2. Dorm Desk Essentials
A college student will likely spend a lot of time at their desk (hopefully, anyway) during their first year. Here are the essentials they’ll want on their packing list for maximum comfort, efficiency and productivity.
Lighting. Aim for solid task lighting and a lamp that takes up as little space as possible. A charging port is really helpful.
Small cork/dry erase board. In a tiny dorm room, use as much wall space as you can. A small combination cork board/dry erase board (hung with 3M Command Strips) makes it easy to post reminders about tests and appointments or leave that new roommate a quick message.
Multi-device charging station. The average college student has a smartphone and ear pods (and some have smart watches, too) that need regular charging. This compact solution takes care of them all. (Android and iOS compatible.)
Wall caddy for school supplies. Free up precious desktop space with a no-damage, adhesive wall caddy. This one can hold up to 4 pounds. That’s a lot of pens, pencils and highlighters!
Power strip. Because there will never be enough outlets.
Spill-proof travel mug. Coffee is a huge part of college dorm life. Students need it to wake up and stay up studying, and a spill-proof insulated travel mug will serve them well.
Expandable drawer organizers. Desk drawers come in all shapes and sizes. Choose an adjustable tray or customizable set of organizers to keep all those school supplies and additional items you need to store nice and tidy.
Small trash can and trash bags. A dorm room may come with a wastebasket, but a second one under the desk never hurts…along with trash bags. You’d be surprised how much trash a college student can generate.
3. Dorm Bath Essentials
Large communal bathrooms are something most college students have to adjust to at the beginning of the school year. Add these essentials for dorm bathrooms to the college packing list to make the transition nice and easy.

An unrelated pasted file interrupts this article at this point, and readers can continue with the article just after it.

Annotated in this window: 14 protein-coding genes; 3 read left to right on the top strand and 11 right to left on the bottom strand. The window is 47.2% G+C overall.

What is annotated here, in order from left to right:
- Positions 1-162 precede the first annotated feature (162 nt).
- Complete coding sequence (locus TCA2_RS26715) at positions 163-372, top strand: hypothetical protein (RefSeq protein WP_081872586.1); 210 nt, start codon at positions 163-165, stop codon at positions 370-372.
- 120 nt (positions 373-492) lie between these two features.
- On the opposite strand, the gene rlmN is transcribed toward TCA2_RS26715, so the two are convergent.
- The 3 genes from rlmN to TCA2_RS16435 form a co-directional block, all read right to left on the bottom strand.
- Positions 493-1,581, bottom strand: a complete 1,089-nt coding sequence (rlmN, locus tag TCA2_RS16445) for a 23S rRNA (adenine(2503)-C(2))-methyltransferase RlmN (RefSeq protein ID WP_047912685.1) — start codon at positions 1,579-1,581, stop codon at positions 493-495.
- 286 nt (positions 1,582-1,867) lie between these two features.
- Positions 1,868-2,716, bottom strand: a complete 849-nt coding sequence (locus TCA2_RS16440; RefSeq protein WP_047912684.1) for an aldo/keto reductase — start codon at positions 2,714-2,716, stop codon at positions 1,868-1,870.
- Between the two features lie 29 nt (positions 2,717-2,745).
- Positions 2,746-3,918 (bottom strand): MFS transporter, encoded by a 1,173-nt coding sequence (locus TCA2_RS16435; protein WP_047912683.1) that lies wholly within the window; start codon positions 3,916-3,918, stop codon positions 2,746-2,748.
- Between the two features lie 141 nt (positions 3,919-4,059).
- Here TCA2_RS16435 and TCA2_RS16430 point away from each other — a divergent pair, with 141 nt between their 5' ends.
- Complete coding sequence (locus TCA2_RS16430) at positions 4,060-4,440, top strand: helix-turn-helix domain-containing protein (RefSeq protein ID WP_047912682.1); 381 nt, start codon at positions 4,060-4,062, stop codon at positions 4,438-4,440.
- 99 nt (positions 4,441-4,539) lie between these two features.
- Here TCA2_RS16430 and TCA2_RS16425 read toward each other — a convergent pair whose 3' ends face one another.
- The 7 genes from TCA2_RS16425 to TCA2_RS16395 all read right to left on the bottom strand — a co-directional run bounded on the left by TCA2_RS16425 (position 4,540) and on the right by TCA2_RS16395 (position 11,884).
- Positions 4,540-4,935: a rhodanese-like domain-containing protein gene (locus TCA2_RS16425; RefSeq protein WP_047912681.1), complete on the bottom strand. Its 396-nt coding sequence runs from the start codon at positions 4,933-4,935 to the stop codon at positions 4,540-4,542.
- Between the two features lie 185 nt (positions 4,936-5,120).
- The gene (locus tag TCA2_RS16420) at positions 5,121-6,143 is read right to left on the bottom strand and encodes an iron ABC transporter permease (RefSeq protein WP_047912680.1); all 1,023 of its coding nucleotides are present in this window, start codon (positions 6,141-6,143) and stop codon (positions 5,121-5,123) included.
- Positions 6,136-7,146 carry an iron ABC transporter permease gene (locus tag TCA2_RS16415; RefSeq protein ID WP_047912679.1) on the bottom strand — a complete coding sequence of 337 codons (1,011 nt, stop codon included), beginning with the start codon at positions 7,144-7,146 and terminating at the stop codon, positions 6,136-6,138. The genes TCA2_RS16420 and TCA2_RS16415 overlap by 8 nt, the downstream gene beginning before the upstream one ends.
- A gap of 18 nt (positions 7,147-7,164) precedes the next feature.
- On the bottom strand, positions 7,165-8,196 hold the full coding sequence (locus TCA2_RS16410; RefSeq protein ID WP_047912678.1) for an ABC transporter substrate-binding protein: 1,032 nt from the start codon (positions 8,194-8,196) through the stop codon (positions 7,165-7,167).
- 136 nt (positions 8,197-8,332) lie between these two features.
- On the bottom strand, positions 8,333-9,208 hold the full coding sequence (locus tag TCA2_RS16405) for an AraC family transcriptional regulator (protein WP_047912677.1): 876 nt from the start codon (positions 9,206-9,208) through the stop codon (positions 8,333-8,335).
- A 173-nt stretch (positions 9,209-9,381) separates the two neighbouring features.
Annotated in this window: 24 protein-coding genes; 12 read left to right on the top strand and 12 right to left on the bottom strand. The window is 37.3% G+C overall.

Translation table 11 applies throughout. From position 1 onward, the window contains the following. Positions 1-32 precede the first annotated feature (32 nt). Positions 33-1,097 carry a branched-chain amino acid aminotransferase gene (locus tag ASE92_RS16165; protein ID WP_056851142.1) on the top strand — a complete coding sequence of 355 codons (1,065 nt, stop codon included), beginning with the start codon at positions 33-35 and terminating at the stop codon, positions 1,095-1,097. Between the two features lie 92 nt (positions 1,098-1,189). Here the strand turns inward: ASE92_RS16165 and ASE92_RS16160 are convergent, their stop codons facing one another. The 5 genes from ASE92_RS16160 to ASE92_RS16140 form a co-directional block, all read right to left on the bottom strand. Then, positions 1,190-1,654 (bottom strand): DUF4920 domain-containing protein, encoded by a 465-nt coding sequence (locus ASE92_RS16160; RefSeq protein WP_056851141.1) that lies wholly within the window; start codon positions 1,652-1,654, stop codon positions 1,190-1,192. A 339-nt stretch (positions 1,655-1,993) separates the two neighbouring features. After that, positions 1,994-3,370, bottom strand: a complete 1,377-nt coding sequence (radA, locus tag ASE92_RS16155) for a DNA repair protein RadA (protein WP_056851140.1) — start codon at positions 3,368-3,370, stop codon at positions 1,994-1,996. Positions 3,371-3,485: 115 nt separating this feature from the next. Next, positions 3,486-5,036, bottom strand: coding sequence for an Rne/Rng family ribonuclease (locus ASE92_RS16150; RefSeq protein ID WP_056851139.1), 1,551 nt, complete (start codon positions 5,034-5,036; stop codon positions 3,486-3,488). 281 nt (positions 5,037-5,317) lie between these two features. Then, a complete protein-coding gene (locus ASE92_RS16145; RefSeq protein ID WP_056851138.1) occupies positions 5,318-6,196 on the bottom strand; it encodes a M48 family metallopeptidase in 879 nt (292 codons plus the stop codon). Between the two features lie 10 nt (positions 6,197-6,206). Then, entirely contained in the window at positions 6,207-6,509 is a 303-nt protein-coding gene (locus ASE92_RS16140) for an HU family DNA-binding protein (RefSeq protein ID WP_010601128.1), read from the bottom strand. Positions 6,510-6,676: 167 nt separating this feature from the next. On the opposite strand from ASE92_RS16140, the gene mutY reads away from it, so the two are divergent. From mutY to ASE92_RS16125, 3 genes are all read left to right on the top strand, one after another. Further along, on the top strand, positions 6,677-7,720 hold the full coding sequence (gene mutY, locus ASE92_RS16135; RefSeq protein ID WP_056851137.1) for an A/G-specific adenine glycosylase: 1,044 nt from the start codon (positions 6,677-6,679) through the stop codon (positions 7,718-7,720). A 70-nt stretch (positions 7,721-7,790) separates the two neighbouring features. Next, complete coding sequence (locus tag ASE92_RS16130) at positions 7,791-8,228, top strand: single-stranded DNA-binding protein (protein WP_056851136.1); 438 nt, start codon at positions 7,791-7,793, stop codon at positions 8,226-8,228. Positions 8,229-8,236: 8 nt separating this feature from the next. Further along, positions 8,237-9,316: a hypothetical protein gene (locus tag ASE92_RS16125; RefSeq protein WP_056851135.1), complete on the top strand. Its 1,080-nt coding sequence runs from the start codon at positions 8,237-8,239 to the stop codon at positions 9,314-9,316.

Towels and hooks. Depending on how often laundry will be getting done (and how many times a student reuses towels), I recommend at least 3 large bath towels and washcloths. A few Command hooks on the dorm room wall keep towels fresh and dry between uses.
Bathrobe. Unless one enjoys sauntering down the dorm hallway in just a towel, a robe will really come in handy. Store it on a hook next to the bath towels.
Shower shoes. A must to avoid athlete’s foot and walking barefoot on dorm carpet and bathroom floors. Yuck.
Shower caddy. I love this mesh caddy that stores and transports all of your bathing necessities, dries quickly when it gets wet, and folds down to almost nothing when empty.
Hair tool organizer caddy. Got hair tools? You’ll need a place to store them and to transport them. Here’s a great way to keep your hair dryer, curling/straightening irons, brushes/combs and haircare products corralled and easy to access.
Skincare & cosmetic storage. Keep your skin and cosmetic essentials in one place (and ready for travel) with a portable toiletry bag. Also nice for toothbrushes, toothpaste and dental floss.
4. Dorm Closet Essentials
If one thing’s for sure, there’s NEVER enough closet space in a dorm room. Make the most of what you’ve got with the help of some great organizational items.
Space-saving magic hangers. Fit more shirts in less space with a set or two of these magic hangers. They work best in a closet with a single tall rod, as the clothing will need more vertical space.
Multi-pant hangers. Again, using every inch of available space allows you to fit more in a small closet.
Add space for folded clothes or shoes. Need more shelf space? Try a set of hanging shelves for clothes you tend to fold vs. hang. Also works well for shoes.
Over-the-door storage. If you have a swinging closet door, an over-the-door shoe holder makes great use of empty space.
Storage cart with drawers. This can fit nicely in a dorm closet or any extra space in the dorm room for sweaters, sweatshirts and sweatpants, extra socks, etc.
5. Dorm Room Essentials
There are a few more things every dorm room can use (space allowing) for a more comfortable school year.
Rug. A large area rug warms up a bland dorm room and helps block sound from the neighbors below.
Small vacuum. Crumbs happen. A lot. A handheld vac is nice to have for quick cleanups.
Clorox wipes and cleaning supplies. Germs spread easily in college, especially in close quarters like dorms.
Small first aid kit. Always handy to have bandages and antibiotic ointment just in case, so no one has to knock on the R.A.’s door at 2 am for a stubbed toe.